DSS: Qualification differences explain discrepancy of DSNAP, FEMA applicants

HORRY COUNTY, SC (WBTW) – Nearly twice as many South Carolinian’s got approved for flood-related food stamps than asked for federal flood aid from FEMA, and that has some lawmakers raising the possibility of fraud.

Those concerns came out of the Upstate after nearly 90% of applicants for emergency food stamp benefits were approved.

News13 reached out to State Senator Raymond Cleary who said his staff had heard of the concerns but didn’t have any first hand knowledge himself.

State Senator Luke Rankin says he hasn’t heard of any fraud or glitches in the system, but did add that a lot of folks still need help.

News13 was there as hundreds lined up for flood assistance last month. People were looking for DSNAP benefits, also known as the “disaster supplemental nutrition assistance program,” which are one time benefits available after a disaster.

It provided temporary food help in 24 flood impacted counties. The Department of Social Services says about 88 percent of applications were approved. That comes out to 184,173 people, nearly double the 96,829 households that asked for FEMA flood aid and seven times the 25,956 that have actually been approved so far.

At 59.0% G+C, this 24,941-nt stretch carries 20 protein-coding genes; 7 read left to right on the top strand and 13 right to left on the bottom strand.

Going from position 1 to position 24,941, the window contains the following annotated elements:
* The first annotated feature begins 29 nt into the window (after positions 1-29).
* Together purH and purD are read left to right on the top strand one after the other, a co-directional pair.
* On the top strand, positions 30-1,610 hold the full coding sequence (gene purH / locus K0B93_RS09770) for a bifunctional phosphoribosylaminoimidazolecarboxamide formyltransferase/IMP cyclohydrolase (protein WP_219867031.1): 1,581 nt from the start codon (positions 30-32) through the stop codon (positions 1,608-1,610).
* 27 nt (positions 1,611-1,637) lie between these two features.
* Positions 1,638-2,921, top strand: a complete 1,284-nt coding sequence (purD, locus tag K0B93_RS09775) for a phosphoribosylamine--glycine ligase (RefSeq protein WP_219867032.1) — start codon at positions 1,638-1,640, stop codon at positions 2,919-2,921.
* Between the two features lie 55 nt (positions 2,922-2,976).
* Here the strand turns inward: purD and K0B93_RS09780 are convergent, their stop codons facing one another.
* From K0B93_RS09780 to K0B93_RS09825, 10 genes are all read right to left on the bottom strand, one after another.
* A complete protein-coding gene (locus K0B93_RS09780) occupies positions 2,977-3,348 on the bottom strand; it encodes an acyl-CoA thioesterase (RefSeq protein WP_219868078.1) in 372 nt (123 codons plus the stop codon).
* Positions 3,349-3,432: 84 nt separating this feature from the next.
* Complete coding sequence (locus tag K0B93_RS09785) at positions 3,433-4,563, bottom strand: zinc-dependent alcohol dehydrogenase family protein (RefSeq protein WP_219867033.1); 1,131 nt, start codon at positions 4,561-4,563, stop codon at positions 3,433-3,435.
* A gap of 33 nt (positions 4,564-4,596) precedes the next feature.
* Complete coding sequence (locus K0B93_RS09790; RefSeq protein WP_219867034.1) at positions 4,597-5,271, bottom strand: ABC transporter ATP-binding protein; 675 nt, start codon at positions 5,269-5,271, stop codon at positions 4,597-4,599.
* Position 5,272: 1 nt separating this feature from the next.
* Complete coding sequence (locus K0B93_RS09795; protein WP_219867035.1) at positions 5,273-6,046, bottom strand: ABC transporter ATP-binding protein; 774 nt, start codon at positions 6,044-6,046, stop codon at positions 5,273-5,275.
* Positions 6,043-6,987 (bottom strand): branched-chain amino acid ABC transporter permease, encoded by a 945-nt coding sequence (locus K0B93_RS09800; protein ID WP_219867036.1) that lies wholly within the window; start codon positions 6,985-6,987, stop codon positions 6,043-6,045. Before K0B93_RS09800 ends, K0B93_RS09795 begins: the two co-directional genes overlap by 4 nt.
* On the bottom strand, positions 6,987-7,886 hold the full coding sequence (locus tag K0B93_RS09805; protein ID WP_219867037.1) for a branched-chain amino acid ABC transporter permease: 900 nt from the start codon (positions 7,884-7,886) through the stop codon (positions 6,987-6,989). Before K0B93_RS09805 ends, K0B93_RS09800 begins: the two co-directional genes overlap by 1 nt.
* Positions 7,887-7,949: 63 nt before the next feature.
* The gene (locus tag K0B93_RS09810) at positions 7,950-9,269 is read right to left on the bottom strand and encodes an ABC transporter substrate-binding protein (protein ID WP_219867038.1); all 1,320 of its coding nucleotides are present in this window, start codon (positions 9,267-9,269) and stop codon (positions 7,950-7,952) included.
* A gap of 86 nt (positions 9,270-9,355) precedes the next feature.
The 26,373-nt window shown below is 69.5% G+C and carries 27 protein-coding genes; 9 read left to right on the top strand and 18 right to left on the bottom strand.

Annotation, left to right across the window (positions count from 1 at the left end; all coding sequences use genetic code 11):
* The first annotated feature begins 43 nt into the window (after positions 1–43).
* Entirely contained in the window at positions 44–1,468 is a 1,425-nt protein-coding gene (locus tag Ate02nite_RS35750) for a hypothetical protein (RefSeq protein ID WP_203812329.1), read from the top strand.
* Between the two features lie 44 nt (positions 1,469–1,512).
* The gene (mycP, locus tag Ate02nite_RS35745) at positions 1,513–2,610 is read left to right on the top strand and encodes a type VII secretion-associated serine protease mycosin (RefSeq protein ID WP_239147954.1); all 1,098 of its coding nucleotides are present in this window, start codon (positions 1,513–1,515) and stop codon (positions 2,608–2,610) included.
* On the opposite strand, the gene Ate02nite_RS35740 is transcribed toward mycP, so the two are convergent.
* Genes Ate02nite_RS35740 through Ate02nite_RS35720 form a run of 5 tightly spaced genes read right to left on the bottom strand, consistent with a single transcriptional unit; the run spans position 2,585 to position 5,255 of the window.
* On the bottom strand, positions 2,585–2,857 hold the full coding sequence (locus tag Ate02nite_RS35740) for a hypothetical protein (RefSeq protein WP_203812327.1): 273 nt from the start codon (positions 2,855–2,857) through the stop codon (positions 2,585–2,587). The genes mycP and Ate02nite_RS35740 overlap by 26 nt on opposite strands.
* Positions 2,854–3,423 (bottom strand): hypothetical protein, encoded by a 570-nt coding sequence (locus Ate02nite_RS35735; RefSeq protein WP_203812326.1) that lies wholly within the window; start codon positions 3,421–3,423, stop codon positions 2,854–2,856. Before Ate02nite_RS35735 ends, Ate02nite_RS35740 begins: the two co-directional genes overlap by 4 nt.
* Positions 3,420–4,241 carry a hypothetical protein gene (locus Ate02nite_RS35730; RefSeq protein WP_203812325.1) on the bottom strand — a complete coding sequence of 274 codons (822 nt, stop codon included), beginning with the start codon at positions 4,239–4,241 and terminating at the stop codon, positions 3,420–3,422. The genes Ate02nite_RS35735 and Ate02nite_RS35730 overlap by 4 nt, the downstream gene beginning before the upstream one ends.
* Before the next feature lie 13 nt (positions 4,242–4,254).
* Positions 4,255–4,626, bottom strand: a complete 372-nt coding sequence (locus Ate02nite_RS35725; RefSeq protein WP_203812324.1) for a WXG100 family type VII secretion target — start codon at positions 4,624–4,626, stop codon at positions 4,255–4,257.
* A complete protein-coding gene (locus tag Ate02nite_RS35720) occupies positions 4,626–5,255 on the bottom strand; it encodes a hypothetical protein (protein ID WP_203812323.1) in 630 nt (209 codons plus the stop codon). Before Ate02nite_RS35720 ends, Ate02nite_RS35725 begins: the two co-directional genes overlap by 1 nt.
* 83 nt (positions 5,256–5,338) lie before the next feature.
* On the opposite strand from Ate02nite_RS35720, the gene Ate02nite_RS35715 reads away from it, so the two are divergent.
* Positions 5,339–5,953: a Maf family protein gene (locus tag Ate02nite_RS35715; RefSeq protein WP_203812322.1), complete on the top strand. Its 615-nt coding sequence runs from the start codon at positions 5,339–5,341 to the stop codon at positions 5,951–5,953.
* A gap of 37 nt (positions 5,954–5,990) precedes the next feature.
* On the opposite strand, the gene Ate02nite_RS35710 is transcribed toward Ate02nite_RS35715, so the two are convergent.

In Georgetown County 5,648 (88%) were approved for DSNAP. That’s compared to 1,176 approved FEMA applications out of 4,204 worth about $6 million.

Florence county saw 12,906 (87%) approved for DNSAP while 1,758 out of 6,077 FEMA applications have been approved totaling $4.6 million.

16,013 (92%) were approved for DSNAP in Horry County versus only 1,324 approved FEMA applications out of 5,472 totaling about $3.6 million.

Officials at DSS say the difference is caused by different requirements for receiving aid.

To qualify for FEMA, a person has to have had some flood related damage to their property. DSNAP applicants qualified if they had flood damage, lost income from missed work, or had unreimbursed flood-related expenses.

DSS says each applicant was interviewed and cautioned that anyone who got DSNAP benefits fraudulently would be prosecuted. Agency spokesperson Karen Wingo says DSS staff has begun reviewing some applications, but was not aware of any criminal prosecutions.

DSS estimates it will give out between $75 million and $80 million dollars in DSS benefits.

FEMA’s Kurt Pickering says $77.4 million in FEMA grant money has been awarded and SBA offers $115 million in additional loans for people impacted by the floods.

The  deadline to register with FEMA and complete the SBA Disaster Loan application is January 4, 2016. Specialists from FEMA and the SBA are still present in many affected counties and available to assist those survivors at their closest Disaster Recovery Center.

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